The financial side of aged care can be a major stressor and a source of confusion for families. There are individual factors to consider which can make it hard to gauge how much you’ll be up for.
Aged care residents pay different fees depending on their means assessment and negotiations with the provider. Because of this, it can be tricky to know what to expect when you’re financially planning for aged care services.
Here is how you can get a clearer picture of what you’ll need to pay.
Basic Daily Care Fee
This is a government-levied fee, which everyone needs to pay. It changes twice a year in line with pension increases and is approximately $ 56.87 a day based on current rates. It is set at 85% of the single person rate of the basic age pension.
Accommodation Payment (RAD and DAP)
RAD stands for Refundable Accommodation Deposit while DAP is Daily Accommodation Payment.
Think of RAD as similar to purchasing – as it’s a government-guaranteed, one-off lump-sum payment that is largely returned when you leave – while DAP is similar to rent, with the money going to food and lodgement costs. You can also choose a combination of RAD and DAP. RAD must be paid for upfront and is around $550,000 .
A means test assesses whether you need to pay the means tested care fee and if you’ll receive government payments. It determines if you will have to pay the agreed room price your provider is asking for.
You will be deemed low, moderate or high means. If you are low means, you will be fully subsided by the government, while moderate means will get you a partial subsidy. High means residents don’t get a subsidy and must pay the RAD.
Additional service fee
You also need to keep in mind additional service fees to cover things like a preferred brand of toiletries, access to paid TV services, or arranging a hairdresser. You and your provider must agree on a fee for additional services before you start receiving them. You should only be charged for the additional services that you can make use of.
Extra service fees
Some aged care homes offer extra service rooms and can charge for the bundle of upgraded hotel-type services provided. This could include higher quality linen or room furnishings. This can apply to the whole home or just to individual rooms. If you agree to enter an extra service room, you will have to pay this fee, whether or not you use the extra services provided.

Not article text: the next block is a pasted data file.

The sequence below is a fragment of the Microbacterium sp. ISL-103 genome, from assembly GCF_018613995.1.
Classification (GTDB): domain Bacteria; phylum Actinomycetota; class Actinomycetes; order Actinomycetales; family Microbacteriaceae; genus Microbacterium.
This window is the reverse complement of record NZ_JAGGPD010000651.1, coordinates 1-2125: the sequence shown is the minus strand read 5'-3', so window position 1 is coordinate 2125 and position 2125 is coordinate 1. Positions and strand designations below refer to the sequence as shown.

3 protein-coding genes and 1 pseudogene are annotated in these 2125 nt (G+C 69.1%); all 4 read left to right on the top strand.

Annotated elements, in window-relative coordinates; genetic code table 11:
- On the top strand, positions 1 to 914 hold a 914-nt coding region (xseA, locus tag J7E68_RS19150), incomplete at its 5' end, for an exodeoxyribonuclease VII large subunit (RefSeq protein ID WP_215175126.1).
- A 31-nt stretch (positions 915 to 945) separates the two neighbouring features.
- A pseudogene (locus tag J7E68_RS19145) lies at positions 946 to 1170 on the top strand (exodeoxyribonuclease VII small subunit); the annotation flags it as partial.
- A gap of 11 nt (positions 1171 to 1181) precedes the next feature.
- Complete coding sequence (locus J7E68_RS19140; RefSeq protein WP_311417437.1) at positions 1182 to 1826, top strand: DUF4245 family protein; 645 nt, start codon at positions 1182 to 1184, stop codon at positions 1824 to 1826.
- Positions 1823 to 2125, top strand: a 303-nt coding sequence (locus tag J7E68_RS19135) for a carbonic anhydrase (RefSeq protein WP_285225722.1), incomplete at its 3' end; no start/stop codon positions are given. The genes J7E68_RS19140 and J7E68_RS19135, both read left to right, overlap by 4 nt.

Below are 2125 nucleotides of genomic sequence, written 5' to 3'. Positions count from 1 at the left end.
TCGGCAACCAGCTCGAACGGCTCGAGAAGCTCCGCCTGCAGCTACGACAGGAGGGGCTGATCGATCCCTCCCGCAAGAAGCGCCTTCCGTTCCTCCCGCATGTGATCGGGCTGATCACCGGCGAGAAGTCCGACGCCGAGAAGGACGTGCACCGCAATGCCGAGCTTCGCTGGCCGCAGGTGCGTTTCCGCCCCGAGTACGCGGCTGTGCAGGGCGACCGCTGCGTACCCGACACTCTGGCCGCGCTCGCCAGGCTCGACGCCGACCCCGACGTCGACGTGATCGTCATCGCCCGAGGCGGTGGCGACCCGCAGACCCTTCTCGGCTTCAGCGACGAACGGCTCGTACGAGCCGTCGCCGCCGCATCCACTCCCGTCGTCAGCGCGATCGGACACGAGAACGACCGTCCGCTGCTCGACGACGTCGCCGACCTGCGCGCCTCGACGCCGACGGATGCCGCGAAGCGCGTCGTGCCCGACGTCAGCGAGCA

Example of fees
Here’s an example of the varying costs depending on circumstances.
Marie and Rose are both single. Marie receives the full aged pension, while Rose doesn’t get a pension.
Marie earns $22,800 and has $10,000 in assets and also in savings. She doesn’t have superannuation.
Rose on the other hand earns $200,000, owns her house (having $1 million in assets) and has $500,000 in savings.
They will pay different amounts for aged care. Marie can expect to pay a daily fee of around $49, while Rose will pay a lot more, around the $740 mark.
While the example above can give you a clearer idea of the costs involved, it’s not always as simple as the higher earner paying more.
Let’s look at Gwen. She no longer works, so she earns less than Marie, but she has $200,000 in super and $500,000 in savings. She is married and has $50,000 in assets.
Gwen can expect to pay around $58 a day – higher than Marie but a lot less than Rose.
An experienced aged care financial adviser can do financial modelling of the available options and financial outcomes. They can minimise fees and maximise benefits, negotiating with the aged care home on fees and contracts.
Given the complexity around the cost of aged care, it’s a smart idea to seek specialised financial advice. Speak with an aged care financial adviser before committing to a residential aged care home as this can not only clarify the costs involved, but potentially lead to savings.